Plants photosynthesise sunlight into a direct source of fuel. Artificial nanotubes have been created which can partially imitate the process of photosynthesis. Research carried out by Groningen physicists together with their German and American colleagues has revealed exactly how the nanotubes work. This information is important to be able to design artificial photosynthetic systems that convert sunlight directly into engine-ready fuel.
In an article that was pre-published on the website of the journal Nature Chemistry, the researchers reveal how nanotubes consisting of stuck-together dye molecules can produce light energy. The nanotubes have a diameter of about ten nanometres (a nanometre is one millionth of a millimetre) and can be several thousandths of a millimetre long.
‘We have known about these nanotubes for about ten years now,’ explains Jasper Knoester, Professor of Theoretical Physics at the University of Groningen. ‘One of their characteristics is that they consist of two layers. The dye molecules in the two layers absorb photons, which causes them to become “excited”. We have now discovered that the two layers function separately from each other.’
Where photons in ordinary solar cells can release electrons and so generate electric power, the dyes in the nanotubes convert the photons themselves into energy. That energy can jump from molecule to molecule. ‘You can compare it with a tuning fork that vibrates when it is struck,’ explains Knoester. ‘If you line up a row of tuning forks and strike one so that it vibrates, other tuning forks will vibrate too. The captured light energy in the nanotube is passed on in much the same way: some molecules become excited and these cause other molecules to ‘vibrate’ too.
The photosynthetic systems of green plants work exactly the same way. Large molecular aggregates absorb light and convert it into energy that eventually ends up in a photosynthetic reaction centre. This is where the system stores the energy, for example as sugar. ‘There is a lot of interest in building systems that can copy this ‘light-to-fuel’ process. You could store such fuel and put it right into your car’s fuel tank, something that is a lot more complex with the energy that solar cells produce.’
Some years ago, researchers found strong evidence for the occurrence of quantum mechanical effects when natural photosynthetic systems capture energy. That was unexpected, because such effects are mainly seen in very small structures and at low temperatures. The energy spreads in such a system via ‘coherence’. Put simply, the energy finds the shortest route through the photosynthetic system by trying out all possible routes simultaneously and then ‘selecting’ the best one. This may be a reason for the extremely high efficiency of photosynthesis: 95 percent of the energy captured by plants is converted into fuel.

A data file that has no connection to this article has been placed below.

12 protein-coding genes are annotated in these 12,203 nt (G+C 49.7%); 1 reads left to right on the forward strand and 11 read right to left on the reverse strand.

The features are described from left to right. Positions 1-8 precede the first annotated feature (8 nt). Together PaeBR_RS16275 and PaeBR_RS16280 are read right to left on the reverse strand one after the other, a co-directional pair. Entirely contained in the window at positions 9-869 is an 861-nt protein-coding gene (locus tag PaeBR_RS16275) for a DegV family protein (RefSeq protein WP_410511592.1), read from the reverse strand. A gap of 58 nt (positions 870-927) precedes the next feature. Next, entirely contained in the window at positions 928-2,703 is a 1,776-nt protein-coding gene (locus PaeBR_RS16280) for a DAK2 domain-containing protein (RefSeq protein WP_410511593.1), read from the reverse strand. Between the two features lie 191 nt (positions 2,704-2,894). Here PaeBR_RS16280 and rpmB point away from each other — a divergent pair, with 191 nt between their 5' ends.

‘We wanted to know if coherence is limited to one cell wall, or whether it also occurs between the walls. The available experimental data were conflicting in that respect,’ explains Knoester. This knowledge is important in the design of artificial light-to-fuel systems. In the article that appeared today, the researchers describe a decisive experiment, in which the outer shell of the nanotubes is slowly disintegrated by the process of oxidation, while at the same time the change in light absorption is measured.
The conclusion is that the interior and exterior of the nanotube are only very weakly connected. They act as two independent systems, in any case at room temperature. A second experiment confirmed this result. Knoester: ‘This has given us greater understanding of the relationship between the molecular structure and function of these nanotubes.’ This will help researchers to develop new, simpler light-harvesting structures. ‘Moreover, we now have more fundamental insight into how quantum mechanical effects occur in these types of molecules.
The latter insight may be important for a very different application: the quantum computer. Coherence can cause a ‘quantum bit’ to assume several values at once. In principle, this will make it possible to do calculations much faster than ordinary computers can. The difficulty lies in making quantum bits that work at room temperature. ‘This is why it is important to gain a better understanding of how quantum effects occur in natural and artificial photosynthetic systems.’
- Contact: Prof. J. Knoester, j.knoester rug.nl; tel. 050-3634617. Jasper Knoester is Dean of the Faculty of Mathematics and Natural Sciences and Professor with the University of Groningen’s Institute for Theoretical Physics and the Zernike Institute for Advanced Materials (ZIAM).- Reference: Utilizing redox-chemistry to elucidate the nature of exciton transitions in supramolecular dye nanotubes; D. M. Eisele1,2, C. W. Cone3, E. A. Bloemsma4, S.M. Vlaming 1,4, C. G. F. van der Kwaak4, R. J. Silbey1,†,M. G. Bawendi1, J. Knoester4*, J. P. Rabe2 and D. A. Vanden Bout3*; Nature Chemistry; DOI: 10.1038/NCHEM.1380
1Massachusetts Institute of Technology, Center for Excitonics and Department of Chemistry, 77 Massachusetts Avenue, Cambridge, Massachusetts 02139, USA, 2Humboldt-Universität zu Berlin, Department of Physics and IRIS Adlershof, Newtonstraße 15, D-12489 Berlin, Germany, 3University of Texas at Austin, Department of Biochemistry and Chemistry and Center for Nano and Molecular Science and Technology, 1 University Station A5300, Austin, Texas 78712-0165, USA, 4University of Groningen, Institute for Theoretical Physics and Zernike Institute for Advanced Materials, Groningen, The Netherlands; †Deceased.
Carlijn van Beek has won the 2021 Golden Master Award for her Master’s research. She is Master’s student in Chemistry at the University of Groningen (UG). The award has been granted by the Royal Netherlands Chemical Society (KNCV) since 2009.
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